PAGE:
Restaurant leasing is no easy task, and horror stories are a Dime a Dozen with commercial leases. It always pays to work with a good Real Estate Broker and Attorney while negotiating the lease who understands what your needs are.
Always consider the resale implications when negotiating a lease. Resale value is often made or broken on several points:
1. Obtain a long term lease with options. A five year lease with three five year options always works!
2. Lock in your increases based on reasonable numbers such as C. P. I. increase s with a percentage cap.
3. Obtain the right to assign or sub-lease your space and obtain a clause whe re landlord cannot unreasonably withhold an assignment.
4. Be aware of unreasonable Percentage of Sales clauses
5. Avoid renewal clauses based on sales levels
6. Avoid Assignment Clauses that automatically cancel Options to Renew upon t he Sale of the Business
7. Do obtain concept exclusive rights if in a Mall or center.
8. Do not accept an "Open" option to be negotiated at option time.
9. Beware of the "Landlord's Lien" provision. Understand fully before executing lease.
10. Do not sign any lease with a "Kickout" clause based on possible future events with the real property.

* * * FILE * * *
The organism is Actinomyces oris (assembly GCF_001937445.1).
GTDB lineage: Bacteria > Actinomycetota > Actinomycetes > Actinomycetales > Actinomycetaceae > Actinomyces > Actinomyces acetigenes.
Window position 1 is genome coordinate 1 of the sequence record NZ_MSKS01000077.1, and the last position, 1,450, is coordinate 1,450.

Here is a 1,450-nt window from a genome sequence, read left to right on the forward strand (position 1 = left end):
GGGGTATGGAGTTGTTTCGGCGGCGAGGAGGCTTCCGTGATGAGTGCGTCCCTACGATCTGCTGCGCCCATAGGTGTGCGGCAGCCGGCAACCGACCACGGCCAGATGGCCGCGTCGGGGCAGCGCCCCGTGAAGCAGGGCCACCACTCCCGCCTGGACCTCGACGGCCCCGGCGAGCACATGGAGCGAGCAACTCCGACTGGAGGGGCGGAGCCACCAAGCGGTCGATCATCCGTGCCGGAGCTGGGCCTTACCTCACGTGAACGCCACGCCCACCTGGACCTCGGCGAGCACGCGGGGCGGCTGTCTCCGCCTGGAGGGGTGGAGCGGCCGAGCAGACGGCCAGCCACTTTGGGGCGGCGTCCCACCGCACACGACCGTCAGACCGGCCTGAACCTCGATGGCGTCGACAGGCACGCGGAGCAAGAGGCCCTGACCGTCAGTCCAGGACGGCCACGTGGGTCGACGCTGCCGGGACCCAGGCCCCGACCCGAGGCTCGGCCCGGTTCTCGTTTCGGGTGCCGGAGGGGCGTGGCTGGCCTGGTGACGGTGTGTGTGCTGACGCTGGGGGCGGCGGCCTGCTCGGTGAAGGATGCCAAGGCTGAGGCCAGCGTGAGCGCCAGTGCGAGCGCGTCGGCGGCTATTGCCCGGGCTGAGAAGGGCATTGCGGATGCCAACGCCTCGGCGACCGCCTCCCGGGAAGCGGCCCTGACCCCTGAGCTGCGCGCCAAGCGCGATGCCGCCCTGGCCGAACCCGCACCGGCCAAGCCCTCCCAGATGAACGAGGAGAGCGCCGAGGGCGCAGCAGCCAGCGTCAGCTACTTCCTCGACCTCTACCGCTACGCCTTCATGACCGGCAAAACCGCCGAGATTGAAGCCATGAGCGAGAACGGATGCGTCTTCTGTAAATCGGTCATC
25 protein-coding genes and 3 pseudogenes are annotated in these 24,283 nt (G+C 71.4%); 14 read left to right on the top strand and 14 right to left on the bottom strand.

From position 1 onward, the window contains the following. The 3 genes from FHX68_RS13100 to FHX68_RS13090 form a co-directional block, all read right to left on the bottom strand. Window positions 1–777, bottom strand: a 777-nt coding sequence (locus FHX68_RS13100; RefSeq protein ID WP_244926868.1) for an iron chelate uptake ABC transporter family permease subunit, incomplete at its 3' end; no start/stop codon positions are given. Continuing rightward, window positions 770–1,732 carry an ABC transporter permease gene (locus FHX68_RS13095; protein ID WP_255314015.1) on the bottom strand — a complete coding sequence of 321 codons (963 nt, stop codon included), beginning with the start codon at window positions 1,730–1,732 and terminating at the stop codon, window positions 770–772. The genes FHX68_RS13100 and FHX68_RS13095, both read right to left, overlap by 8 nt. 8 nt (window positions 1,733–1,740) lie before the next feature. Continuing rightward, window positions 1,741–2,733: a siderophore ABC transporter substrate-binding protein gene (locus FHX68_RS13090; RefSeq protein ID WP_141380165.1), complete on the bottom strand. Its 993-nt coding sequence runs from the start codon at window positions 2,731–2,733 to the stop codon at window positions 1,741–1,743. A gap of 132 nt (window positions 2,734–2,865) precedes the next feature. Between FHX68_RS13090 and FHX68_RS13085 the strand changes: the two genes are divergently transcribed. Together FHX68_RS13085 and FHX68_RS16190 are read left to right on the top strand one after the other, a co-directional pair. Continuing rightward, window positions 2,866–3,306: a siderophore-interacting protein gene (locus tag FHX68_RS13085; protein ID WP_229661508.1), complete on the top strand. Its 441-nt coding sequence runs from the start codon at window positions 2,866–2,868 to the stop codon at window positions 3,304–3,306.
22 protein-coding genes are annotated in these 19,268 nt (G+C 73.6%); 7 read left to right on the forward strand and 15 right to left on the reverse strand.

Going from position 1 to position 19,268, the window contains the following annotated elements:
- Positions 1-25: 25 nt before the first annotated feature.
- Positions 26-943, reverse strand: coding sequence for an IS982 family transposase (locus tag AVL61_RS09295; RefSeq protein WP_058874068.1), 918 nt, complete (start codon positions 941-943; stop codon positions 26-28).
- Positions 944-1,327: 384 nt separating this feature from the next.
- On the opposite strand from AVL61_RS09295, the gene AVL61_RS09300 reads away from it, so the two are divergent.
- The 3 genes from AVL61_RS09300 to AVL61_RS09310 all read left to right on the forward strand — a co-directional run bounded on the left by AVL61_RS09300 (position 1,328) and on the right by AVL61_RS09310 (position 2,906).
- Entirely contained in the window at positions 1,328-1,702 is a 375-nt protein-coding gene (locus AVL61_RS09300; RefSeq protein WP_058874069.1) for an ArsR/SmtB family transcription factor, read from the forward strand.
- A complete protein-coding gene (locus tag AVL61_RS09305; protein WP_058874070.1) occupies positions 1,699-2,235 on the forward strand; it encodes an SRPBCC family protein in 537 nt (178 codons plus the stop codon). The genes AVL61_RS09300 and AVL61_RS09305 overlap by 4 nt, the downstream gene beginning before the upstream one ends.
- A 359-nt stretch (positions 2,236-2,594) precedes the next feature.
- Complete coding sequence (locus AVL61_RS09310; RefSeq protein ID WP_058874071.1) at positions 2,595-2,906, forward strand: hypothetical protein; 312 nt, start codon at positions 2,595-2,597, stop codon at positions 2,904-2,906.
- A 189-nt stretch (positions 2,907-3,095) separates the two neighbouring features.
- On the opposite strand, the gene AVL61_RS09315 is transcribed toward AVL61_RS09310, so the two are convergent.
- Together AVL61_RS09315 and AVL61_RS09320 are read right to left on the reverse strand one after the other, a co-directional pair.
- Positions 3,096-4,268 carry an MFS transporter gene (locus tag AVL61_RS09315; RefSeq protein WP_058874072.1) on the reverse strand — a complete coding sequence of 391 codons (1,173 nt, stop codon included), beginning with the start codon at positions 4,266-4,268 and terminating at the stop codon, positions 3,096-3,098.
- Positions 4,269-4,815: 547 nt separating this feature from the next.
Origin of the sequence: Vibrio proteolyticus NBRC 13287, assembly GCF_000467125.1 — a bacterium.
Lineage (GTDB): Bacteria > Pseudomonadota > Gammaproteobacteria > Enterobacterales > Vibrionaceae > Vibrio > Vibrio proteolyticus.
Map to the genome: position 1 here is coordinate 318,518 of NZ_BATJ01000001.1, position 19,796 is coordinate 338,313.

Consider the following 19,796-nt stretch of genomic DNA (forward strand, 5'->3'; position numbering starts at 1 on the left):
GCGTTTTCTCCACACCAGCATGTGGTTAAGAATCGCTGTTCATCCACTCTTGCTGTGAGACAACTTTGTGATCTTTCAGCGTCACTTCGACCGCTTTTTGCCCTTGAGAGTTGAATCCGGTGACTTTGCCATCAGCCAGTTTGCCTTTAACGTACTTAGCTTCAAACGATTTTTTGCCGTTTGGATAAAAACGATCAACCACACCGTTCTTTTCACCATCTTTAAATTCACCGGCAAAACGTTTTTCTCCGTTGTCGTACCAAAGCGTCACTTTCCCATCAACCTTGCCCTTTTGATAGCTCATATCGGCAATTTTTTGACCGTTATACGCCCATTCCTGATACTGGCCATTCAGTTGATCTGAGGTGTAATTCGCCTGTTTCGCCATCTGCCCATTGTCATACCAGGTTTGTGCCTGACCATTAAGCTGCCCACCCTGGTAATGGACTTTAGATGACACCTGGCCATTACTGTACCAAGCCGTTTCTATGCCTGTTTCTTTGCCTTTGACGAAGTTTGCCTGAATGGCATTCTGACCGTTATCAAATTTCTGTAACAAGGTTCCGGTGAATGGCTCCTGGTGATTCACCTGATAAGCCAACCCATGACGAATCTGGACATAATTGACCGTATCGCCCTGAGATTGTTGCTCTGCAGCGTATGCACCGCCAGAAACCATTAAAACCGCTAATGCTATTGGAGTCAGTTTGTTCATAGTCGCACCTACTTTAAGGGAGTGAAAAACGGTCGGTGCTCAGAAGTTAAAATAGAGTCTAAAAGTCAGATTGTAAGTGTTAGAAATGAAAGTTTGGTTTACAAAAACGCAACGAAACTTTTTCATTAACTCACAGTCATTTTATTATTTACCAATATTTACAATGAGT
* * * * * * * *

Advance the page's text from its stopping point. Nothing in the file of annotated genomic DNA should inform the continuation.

11. Do fully understand the default provision of the lease.
12. Do "Flag" landlord notices required to exercise your option. Some Landlords require up to 180 days notice.
13. If Merchants Association is a requirement review the by-laws and talk to other tenants. Is it working?
14. CAM (Common Area Maintenance) clauses are often future deal killers in the resale of a restaurant, and if you don't negotiate a favorable CAM agreement at the beginning of your relationship with the property owners, it may just break you before you decide to cash in!
Professional assistance is paramount when negotiating a lease with a Shopping Center or any other location that requires the payment of Common Area Maintenance.
Many leases are "NNN" where the tenant agrees to share building insurance costs, taxes and CAM with the other tenants in the center based on square footage of their space. Taxes and insurance costs are fairly easy to document but CAM cost can cover a mydrid of expenses which can be anything from snow and ice removal to decorations for the mall or shopping center. They can easily run rampid, often escalating to an unfavorable cost for the tenants.
The horror stories include charges for leasing agents office parties and entertaining prospective tenants. We have seen cases of poorly managed Centers where the CAM charges have equaled or exceeded the base rent! We have also had the misfortune to represent clients who had entered into a lease agreement with excessive CAM costs which prevented the owner of the restaurant from selling their assets and good will.
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